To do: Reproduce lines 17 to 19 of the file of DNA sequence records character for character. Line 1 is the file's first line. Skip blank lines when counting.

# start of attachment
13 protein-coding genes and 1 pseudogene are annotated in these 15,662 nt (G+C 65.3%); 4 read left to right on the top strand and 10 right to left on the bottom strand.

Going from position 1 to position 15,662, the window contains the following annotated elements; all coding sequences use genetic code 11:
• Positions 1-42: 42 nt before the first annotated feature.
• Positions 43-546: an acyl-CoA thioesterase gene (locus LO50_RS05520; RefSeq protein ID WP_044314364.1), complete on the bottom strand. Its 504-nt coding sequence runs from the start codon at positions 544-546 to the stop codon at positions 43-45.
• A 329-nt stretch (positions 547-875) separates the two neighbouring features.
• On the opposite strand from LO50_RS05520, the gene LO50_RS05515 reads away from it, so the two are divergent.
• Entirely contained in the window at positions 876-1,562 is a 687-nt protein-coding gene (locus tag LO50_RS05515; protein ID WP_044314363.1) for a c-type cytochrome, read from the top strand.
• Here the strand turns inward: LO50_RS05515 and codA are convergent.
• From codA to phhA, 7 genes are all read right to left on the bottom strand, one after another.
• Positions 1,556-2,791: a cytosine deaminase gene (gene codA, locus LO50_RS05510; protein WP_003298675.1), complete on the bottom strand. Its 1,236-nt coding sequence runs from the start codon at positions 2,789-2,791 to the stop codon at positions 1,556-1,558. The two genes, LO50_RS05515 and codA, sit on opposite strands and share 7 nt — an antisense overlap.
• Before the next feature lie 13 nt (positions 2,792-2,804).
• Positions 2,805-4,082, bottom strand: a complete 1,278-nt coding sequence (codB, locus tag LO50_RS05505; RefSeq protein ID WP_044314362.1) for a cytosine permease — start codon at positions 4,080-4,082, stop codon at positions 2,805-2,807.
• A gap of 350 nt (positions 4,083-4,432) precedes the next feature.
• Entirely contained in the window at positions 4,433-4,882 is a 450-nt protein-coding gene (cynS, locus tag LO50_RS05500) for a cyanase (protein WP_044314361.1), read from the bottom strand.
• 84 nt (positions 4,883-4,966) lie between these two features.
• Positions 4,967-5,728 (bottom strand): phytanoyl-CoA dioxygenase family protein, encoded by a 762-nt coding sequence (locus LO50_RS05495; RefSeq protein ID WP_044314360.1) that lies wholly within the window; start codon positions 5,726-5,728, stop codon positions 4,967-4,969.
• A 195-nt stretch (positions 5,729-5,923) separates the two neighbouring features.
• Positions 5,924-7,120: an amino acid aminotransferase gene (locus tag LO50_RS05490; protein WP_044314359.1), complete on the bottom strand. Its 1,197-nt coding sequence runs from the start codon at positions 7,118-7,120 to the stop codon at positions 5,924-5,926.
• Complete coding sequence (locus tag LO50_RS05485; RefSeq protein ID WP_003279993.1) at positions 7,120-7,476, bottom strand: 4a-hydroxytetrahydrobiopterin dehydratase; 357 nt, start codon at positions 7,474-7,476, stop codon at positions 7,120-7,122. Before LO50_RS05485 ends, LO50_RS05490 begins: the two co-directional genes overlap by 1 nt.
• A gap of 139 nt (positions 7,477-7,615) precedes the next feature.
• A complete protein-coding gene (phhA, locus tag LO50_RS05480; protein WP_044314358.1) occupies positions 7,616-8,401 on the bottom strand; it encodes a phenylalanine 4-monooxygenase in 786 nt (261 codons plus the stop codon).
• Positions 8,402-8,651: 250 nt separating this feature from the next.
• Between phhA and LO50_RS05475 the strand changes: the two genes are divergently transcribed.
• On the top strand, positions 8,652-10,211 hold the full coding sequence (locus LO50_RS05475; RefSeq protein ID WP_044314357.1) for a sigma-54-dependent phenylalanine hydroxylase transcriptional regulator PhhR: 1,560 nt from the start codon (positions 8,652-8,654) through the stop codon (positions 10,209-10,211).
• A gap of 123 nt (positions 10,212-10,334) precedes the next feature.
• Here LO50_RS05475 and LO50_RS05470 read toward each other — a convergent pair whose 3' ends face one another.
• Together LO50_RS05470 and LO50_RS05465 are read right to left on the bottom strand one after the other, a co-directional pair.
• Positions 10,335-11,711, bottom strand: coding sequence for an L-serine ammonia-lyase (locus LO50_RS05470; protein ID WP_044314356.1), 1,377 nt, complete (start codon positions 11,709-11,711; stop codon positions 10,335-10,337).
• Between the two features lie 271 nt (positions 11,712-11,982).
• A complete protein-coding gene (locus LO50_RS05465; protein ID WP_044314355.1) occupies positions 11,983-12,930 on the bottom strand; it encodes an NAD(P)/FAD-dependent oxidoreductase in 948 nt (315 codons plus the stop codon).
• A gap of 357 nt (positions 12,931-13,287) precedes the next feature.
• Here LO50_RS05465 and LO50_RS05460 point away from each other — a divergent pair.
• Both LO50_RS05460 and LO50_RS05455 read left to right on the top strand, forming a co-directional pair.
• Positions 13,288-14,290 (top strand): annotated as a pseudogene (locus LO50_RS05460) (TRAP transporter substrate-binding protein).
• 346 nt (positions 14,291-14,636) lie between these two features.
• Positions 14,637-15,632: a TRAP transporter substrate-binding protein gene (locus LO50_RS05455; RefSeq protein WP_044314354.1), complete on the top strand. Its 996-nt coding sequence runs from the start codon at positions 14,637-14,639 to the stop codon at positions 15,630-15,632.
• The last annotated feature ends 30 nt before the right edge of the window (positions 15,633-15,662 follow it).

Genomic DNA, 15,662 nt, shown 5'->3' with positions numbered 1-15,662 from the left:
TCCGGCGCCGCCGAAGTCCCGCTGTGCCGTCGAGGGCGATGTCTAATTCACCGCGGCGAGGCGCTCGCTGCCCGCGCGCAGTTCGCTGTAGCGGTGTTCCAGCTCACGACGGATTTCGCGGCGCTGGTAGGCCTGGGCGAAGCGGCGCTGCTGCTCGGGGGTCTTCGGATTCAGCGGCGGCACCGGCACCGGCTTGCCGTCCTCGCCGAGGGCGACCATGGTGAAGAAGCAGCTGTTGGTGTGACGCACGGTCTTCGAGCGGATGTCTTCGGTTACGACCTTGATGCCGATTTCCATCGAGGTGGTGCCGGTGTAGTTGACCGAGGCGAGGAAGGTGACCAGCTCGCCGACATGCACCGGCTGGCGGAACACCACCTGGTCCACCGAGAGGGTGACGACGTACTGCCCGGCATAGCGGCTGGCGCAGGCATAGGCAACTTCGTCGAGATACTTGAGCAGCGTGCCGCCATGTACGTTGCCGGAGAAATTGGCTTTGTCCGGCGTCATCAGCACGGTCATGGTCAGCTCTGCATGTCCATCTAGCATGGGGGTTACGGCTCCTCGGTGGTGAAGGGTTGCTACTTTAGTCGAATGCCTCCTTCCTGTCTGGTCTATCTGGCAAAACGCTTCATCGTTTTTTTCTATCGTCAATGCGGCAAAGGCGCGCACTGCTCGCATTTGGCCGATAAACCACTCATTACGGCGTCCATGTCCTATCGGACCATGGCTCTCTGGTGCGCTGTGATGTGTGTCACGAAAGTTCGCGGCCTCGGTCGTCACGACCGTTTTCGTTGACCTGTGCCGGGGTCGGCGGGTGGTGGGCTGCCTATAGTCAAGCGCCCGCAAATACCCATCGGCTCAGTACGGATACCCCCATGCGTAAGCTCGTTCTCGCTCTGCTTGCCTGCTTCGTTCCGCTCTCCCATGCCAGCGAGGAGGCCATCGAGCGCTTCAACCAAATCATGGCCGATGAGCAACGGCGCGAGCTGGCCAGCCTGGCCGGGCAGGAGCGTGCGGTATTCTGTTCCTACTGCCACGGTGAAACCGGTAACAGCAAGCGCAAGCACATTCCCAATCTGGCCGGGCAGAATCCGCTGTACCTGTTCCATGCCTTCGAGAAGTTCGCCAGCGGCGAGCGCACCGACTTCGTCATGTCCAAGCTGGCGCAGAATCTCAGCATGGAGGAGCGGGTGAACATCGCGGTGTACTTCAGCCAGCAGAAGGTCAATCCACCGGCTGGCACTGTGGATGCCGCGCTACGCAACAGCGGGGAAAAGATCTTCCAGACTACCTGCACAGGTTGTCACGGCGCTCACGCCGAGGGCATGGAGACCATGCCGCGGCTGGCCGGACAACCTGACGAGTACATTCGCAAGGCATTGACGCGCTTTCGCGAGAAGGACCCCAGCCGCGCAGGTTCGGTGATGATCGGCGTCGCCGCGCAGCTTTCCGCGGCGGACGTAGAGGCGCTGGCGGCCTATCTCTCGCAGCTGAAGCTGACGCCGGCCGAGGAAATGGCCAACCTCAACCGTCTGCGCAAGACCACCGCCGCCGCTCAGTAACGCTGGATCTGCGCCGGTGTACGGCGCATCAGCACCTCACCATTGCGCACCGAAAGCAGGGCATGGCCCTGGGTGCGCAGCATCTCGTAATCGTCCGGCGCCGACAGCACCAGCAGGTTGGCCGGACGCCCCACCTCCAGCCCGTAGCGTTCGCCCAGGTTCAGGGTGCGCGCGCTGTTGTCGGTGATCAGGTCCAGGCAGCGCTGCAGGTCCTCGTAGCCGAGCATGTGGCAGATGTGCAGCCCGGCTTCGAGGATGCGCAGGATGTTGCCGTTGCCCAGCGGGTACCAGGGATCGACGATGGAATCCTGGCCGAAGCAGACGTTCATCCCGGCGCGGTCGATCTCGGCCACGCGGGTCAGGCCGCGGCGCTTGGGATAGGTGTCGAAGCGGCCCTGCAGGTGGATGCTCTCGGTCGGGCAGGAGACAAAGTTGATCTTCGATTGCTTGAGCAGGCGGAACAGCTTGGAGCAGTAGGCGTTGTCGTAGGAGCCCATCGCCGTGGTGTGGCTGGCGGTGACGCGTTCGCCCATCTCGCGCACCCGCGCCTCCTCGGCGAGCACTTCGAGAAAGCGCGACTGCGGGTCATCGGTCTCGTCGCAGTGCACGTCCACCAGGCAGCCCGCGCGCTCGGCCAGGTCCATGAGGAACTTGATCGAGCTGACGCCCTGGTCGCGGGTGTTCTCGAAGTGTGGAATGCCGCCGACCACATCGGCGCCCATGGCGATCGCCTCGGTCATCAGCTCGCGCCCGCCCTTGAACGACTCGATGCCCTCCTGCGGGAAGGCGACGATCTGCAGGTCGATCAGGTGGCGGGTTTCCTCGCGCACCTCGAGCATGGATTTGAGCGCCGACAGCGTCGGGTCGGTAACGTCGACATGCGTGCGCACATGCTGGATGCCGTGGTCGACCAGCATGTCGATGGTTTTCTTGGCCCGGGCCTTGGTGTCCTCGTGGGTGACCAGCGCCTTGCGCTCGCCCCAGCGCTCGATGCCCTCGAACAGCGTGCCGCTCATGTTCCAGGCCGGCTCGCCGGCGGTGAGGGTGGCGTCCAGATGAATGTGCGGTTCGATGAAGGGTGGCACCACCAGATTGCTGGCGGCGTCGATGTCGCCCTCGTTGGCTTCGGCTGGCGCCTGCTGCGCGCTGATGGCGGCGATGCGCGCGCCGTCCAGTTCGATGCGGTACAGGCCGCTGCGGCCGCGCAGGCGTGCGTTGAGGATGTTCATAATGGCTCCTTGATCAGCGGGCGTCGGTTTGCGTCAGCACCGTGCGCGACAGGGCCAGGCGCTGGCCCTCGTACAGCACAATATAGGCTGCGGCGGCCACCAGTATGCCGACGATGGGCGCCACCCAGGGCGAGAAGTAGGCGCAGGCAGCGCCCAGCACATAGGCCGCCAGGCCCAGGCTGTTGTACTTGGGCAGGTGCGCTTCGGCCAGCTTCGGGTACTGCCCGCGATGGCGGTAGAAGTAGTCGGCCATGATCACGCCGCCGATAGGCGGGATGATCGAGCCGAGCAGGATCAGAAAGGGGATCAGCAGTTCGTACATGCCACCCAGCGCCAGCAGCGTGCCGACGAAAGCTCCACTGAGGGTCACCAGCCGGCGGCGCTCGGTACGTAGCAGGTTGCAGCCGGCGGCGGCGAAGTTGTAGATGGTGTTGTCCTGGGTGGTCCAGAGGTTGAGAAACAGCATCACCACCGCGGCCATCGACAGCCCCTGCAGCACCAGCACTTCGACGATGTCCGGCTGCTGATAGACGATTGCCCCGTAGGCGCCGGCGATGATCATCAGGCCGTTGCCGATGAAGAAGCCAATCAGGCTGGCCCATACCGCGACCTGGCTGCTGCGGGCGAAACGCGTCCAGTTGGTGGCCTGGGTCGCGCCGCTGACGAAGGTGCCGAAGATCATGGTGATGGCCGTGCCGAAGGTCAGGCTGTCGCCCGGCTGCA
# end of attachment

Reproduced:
• A 195-nt stretch (positions 5,729-5,923) separates the two neighbouring features.
• Positions 5,924-7,120: an amino acid aminotransferase gene (locus tag LO50_RS05490; protein WP_044314359.1), complete on the bottom strand. Its 1,197-nt coding sequence runs from the start codon at positions 7,118-7,120 to the stop codon at positions 5,924-5,926.
• Complete coding sequence (locus tag LO50_RS05485; RefSeq protein ID WP_003279993.1) at positions 7,120-7,476, bottom strand: 4a-hydroxytetrahydrobiopterin dehydratase; 357 nt, start codon at positions 7,474-7,476, stop codon at positions 7,120-7,122. Before LO50_RS05485 ends, LO50_RS05490 begins: the two co-directional genes overlap by 1 nt.